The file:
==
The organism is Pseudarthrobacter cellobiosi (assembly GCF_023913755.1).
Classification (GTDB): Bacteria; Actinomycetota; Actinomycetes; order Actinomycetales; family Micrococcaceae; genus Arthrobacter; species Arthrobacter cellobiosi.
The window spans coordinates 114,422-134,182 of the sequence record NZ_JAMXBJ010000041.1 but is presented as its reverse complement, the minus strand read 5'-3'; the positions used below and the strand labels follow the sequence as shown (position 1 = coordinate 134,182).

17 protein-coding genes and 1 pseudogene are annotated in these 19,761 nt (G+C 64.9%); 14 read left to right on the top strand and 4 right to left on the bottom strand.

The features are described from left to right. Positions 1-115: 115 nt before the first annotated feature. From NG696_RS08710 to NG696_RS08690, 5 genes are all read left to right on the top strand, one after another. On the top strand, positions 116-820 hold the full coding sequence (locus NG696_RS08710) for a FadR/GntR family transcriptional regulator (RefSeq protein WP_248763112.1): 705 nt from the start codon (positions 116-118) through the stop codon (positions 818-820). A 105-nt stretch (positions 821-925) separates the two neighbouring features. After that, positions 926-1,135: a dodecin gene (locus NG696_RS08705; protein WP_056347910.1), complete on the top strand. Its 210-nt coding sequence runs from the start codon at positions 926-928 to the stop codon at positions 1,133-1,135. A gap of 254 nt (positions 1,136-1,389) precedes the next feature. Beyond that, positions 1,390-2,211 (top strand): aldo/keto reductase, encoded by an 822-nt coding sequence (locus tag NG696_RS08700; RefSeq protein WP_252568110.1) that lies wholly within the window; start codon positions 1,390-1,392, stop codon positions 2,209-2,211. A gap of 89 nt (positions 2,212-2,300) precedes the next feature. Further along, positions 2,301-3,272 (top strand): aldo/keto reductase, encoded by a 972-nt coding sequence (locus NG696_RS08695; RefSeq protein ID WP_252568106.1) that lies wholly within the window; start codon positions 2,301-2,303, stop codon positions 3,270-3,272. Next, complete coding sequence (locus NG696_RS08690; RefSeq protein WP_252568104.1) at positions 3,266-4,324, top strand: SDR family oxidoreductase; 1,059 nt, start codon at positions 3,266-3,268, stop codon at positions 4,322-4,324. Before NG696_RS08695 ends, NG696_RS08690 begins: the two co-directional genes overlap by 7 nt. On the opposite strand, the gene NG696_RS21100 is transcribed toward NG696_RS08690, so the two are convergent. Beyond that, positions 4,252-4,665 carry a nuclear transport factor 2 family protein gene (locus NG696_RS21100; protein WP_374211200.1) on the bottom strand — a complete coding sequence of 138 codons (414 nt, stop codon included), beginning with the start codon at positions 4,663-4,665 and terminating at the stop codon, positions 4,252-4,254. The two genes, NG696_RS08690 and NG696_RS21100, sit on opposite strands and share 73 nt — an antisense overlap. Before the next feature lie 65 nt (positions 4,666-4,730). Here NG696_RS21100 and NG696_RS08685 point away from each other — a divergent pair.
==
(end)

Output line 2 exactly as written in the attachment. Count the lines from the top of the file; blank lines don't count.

Classification (GTDB): Bacteria; Actinomycetota; Actinomycetes; order Actinomycetales; family Micrococcaceae; genus Arthrobacter; species Arthrobacter cellobiosi.